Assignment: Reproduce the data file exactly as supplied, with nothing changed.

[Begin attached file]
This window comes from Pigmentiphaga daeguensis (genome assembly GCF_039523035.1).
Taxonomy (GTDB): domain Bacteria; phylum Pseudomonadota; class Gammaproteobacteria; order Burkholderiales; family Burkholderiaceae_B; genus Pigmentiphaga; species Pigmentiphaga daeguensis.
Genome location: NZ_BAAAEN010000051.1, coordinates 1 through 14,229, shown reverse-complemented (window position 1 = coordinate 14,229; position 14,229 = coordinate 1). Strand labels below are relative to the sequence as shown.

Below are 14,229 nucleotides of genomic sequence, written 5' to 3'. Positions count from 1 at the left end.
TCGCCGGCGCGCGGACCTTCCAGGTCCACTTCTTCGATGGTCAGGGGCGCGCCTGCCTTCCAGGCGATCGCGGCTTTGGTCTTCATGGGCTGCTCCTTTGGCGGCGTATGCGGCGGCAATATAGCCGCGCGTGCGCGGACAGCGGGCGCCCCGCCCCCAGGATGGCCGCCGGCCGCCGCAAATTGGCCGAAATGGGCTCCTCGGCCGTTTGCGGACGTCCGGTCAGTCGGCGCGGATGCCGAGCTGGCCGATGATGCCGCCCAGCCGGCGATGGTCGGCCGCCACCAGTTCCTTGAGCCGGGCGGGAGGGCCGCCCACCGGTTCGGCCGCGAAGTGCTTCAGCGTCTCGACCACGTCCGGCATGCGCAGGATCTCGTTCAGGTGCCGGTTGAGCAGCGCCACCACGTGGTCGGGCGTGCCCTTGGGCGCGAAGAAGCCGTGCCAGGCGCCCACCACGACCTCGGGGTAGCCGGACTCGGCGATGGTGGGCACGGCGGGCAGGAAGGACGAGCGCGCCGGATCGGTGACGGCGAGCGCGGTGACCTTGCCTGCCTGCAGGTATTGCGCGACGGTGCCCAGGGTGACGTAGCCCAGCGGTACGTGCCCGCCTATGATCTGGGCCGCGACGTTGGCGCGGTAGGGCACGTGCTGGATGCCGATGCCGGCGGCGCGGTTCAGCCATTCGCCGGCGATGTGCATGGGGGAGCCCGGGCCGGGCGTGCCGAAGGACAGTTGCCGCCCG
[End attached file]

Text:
This window comes from Pigmentiphaga daeguensis (genome assembly GCF_039523035.1).
Taxonomy (GTDB): domain Bacteria; phylum Pseudomonadota; class Gammaproteobacteria; order Burkholderiales; family Burkholderiaceae_B; genus Pigmentiphaga; species Pigmentiphaga daeguensis.
Genome location: NZ_BAAAEN010000051.1, coordinates 1 through 14,229, shown reverse-complemented (window position 1 = coordinate 14,229; position 14,229 = coordinate 1). Strand labels below are relative to the sequence as shown.

Below are 14,229 nucleotides of genomic sequence, written 5' to 3'. Positions count from 1 at the left end.
TCGCCGGCGCGCGGACCTTCCAGGTCCACTTCTTCGATGGTCAGGGGCGCGCCTGCCTTCCAGGCGATCGCGGCTTTGGTCTTCATGGGCTGCTCCTTTGGCGGCGTATGCGGCGGCAATATAGCCGCGCGTGCGCGGACAGCGGGCGCCCCGCCCCCAGGATGGCCGCCGGCCGCCGCAAATTGGCCGAAATGGGCTCCTCGGCCGTTTGCGGACGTCCGGTCAGTCGGCGCGGATGCCGAGCTGGCCGATGATGCCGCCCAGCCGGCGATGGTCGGCCGCCACCAGTTCCTTGAGCCGGGCGGGAGGGCCGCCCACCGGTTCGGCCGCGAAGTGCTTCAGCGTCTCGACCACGTCCGGCATGCGCAGGATCTCGTTCAGGTGCCGGTTGAGCAGCGCCACCACGTGGTCGGGCGTGCCCTTGGGCGCGAAGAAGCCGTGCCAGGCGCCCACCACGACCTCGGGGTAGCCGGACTCGGCGATGGTGGGCACGGCGGGCAGGAAGGACGAGCGCGCCGGATCGGTGACGGCGAGCGCGGTGACCTTGCCTGCCTGCAGGTATTGCGCGACGGTGCCCAGGGTGACGTAGCCCAGCGGTACGTGCCCGCCTATGATCTGGGCCGCGACGTTGGCGCGGTAGGGCACGTGCTGGATGCCGATGCCGGCGGCGCGGTTCAGCCATTCGCCGGCGATGTGCATGGGGGAGCCCGGGCCGGGCGTGCCGAAGGACAGTTGCCGCCCG